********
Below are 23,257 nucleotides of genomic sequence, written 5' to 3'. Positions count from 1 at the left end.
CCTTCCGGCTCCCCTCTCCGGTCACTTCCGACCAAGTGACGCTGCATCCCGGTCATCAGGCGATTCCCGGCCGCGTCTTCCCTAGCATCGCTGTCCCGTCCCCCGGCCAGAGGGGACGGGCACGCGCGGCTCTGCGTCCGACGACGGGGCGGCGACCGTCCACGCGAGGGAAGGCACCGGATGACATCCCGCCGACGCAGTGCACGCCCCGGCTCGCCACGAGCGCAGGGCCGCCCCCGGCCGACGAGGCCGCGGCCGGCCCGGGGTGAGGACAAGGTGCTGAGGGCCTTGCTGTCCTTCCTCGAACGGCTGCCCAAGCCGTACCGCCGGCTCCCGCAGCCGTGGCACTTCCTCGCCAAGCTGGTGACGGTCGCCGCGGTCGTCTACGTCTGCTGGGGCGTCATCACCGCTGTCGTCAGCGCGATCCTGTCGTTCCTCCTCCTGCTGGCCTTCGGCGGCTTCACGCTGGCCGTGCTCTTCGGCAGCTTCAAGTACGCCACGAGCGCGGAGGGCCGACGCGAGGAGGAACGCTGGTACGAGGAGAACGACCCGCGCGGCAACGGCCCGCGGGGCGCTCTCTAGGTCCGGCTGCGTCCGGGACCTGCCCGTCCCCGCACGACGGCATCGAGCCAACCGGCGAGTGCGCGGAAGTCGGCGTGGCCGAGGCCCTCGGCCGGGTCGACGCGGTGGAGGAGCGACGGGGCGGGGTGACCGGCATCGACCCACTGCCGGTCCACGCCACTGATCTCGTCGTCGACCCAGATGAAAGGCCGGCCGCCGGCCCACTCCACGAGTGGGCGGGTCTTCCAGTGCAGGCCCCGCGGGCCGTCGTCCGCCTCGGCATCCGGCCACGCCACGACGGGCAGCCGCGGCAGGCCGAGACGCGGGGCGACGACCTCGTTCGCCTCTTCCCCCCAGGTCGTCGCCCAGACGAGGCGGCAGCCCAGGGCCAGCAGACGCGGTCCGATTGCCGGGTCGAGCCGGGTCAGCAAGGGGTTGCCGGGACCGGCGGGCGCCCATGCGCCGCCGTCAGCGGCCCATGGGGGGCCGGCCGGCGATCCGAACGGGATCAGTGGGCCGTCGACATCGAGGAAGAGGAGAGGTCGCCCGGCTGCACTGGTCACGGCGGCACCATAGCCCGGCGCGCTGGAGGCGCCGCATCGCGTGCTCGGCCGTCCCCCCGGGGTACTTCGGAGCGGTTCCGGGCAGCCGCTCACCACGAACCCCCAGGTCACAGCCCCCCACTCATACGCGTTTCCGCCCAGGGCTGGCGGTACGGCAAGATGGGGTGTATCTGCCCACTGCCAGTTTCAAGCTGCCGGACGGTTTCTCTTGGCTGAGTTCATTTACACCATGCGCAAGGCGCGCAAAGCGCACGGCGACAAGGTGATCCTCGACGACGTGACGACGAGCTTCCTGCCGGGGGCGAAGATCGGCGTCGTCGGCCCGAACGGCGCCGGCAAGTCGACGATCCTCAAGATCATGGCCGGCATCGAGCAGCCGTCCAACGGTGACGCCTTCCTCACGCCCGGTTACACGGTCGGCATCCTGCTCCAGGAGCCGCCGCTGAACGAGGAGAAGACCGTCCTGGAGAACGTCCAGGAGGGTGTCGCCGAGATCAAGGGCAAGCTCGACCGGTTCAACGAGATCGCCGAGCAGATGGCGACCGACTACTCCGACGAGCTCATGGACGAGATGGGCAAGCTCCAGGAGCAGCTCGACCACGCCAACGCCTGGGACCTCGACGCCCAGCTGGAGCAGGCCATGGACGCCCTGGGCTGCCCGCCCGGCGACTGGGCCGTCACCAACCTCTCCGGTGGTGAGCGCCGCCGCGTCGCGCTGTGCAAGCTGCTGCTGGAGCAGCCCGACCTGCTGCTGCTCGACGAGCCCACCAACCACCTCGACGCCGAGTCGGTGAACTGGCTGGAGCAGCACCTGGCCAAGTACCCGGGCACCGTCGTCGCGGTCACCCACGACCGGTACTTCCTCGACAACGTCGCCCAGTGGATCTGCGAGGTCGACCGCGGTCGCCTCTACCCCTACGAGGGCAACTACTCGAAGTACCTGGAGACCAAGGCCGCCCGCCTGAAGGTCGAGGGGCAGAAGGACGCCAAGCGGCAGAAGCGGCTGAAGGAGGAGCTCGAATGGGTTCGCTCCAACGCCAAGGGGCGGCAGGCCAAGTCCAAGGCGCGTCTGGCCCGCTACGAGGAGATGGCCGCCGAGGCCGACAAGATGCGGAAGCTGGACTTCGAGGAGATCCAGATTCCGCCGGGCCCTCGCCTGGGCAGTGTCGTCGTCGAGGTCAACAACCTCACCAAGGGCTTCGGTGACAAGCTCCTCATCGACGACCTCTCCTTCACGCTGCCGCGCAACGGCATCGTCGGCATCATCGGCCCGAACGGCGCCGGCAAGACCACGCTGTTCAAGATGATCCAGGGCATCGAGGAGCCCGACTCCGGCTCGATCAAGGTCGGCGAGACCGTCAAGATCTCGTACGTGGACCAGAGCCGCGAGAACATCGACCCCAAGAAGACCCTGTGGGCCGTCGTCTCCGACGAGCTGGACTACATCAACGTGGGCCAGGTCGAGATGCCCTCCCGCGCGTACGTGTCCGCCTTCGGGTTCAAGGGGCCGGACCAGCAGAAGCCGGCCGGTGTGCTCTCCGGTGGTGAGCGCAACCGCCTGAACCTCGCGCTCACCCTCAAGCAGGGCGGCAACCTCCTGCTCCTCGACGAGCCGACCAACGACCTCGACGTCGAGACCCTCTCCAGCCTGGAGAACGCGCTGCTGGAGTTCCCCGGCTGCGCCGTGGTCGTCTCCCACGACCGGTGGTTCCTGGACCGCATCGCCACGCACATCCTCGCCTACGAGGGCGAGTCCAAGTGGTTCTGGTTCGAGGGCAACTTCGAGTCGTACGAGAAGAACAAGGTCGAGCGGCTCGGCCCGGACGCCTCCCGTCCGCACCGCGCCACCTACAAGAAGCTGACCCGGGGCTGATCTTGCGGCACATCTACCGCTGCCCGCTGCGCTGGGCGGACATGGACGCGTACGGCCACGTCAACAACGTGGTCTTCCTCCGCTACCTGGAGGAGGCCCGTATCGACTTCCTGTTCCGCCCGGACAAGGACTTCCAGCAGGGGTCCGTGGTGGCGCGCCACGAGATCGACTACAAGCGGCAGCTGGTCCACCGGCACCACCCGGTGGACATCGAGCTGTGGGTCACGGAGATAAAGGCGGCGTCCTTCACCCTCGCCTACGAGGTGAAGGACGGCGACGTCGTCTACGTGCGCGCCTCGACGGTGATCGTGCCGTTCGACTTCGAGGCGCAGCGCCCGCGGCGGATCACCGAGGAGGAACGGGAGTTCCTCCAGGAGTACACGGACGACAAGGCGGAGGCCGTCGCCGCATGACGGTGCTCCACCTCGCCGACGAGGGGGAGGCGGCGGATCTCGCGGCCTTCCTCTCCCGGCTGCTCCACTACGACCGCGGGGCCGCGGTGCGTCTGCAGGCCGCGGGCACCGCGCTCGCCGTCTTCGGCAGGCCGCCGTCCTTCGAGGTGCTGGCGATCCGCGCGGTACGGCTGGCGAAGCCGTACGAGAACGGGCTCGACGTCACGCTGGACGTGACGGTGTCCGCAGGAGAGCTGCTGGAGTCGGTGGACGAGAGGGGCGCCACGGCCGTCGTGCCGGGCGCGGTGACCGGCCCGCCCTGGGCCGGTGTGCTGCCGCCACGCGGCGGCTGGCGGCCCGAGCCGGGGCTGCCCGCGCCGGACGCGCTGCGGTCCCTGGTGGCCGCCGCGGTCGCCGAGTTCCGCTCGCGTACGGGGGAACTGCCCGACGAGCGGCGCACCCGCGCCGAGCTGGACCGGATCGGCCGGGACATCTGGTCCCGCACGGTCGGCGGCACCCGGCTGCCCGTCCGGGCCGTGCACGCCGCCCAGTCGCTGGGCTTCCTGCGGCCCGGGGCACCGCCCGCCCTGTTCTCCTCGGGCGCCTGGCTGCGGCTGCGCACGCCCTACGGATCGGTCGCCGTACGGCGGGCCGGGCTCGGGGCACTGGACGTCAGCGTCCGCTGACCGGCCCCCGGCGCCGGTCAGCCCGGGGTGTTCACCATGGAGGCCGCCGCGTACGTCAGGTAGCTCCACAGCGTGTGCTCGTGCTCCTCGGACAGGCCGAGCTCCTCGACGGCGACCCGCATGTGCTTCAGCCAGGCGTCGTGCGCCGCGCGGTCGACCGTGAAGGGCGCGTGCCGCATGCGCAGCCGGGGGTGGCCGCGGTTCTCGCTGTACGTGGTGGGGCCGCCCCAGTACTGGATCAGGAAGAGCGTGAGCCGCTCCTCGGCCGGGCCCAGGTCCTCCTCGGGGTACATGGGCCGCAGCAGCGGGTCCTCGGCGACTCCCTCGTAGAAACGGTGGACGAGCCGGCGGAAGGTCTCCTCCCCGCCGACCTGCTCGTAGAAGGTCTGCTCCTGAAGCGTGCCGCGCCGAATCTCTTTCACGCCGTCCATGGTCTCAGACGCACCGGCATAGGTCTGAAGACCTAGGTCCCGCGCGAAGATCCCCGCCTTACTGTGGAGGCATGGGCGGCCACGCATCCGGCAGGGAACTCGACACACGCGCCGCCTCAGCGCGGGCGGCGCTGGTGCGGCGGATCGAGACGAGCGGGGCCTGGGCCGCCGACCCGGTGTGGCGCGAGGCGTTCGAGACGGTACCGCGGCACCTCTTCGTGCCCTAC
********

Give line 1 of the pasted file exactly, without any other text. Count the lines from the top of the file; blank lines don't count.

Below are 23,257 nucleotides of genomic sequence, written 5' to 3'. Positions count from 1 at the left end.